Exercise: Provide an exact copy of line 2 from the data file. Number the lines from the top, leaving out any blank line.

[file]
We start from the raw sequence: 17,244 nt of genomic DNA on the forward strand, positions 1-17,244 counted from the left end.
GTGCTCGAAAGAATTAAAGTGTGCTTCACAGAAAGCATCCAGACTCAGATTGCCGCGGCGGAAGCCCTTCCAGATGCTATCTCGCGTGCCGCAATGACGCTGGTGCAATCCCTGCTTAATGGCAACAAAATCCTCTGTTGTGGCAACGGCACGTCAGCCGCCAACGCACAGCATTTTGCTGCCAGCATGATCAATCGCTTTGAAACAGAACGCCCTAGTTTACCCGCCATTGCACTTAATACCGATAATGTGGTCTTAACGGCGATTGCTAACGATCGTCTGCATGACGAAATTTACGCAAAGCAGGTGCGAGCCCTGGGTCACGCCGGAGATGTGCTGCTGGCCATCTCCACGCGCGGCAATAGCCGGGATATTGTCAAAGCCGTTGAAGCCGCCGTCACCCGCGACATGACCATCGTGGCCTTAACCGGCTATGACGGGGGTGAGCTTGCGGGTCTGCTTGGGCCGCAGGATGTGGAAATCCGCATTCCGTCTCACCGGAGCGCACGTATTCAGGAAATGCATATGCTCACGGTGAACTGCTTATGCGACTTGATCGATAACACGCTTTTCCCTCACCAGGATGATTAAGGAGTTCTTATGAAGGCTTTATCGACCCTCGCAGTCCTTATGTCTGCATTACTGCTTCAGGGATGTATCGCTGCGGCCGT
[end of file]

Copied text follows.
GTGCTCGAAAGAATTAAAGTGTGCTTCACAGAAAGCATCCAGACTCAGATTGCCGCGGCGGAAGCCCTTCCAGATGCTATCTCGCGTGCCGCAATGACGCTGGTGCAATCCCTGCTTAATGGCAACAAAATCCTCTGTTGTGGCAACGGCACGTCAGCCGCCAACGCACAGCATTTTGCTGCCAGCATGATCAATCGCTTTGAAACAGAACGCCCTAGTTTACCCGCCATTGCACTTAATACCGATAATGTGGTCTTAACGGCGATTGCTAACGATCGTCTGCATGACGAAATTTACGCAAAGCAGGTGCGAGCCCTGGGTCACGCCGGAGATGTGCTGCTGGCCATCTCCACGCGCGGCAATAGCCGGGATATTGTCAAAGCCGTTGAAGCCGCCGTCACCCGCGACATGACCATCGTGGCCTTAACCGGCTATGACGGGGGTGAGCTTGCGGGTCTGCTTGGGCCGCAGGATGTGGAAATCCGCATTCCGTCTCACCGGAGCGCACGTATTCAGGAAATGCATATGCTCACGGTGAACTGCTTATGCGACTTGATCGATAACACGCTTTTCCCTCACCAGGATGATTAAGGAGTTCTTATGAAGGCTTTATCGACCCTCGCAGTCCTTATGTCTGCATTACTGCTTCAGGGATGTATCGCTGCGGCCGT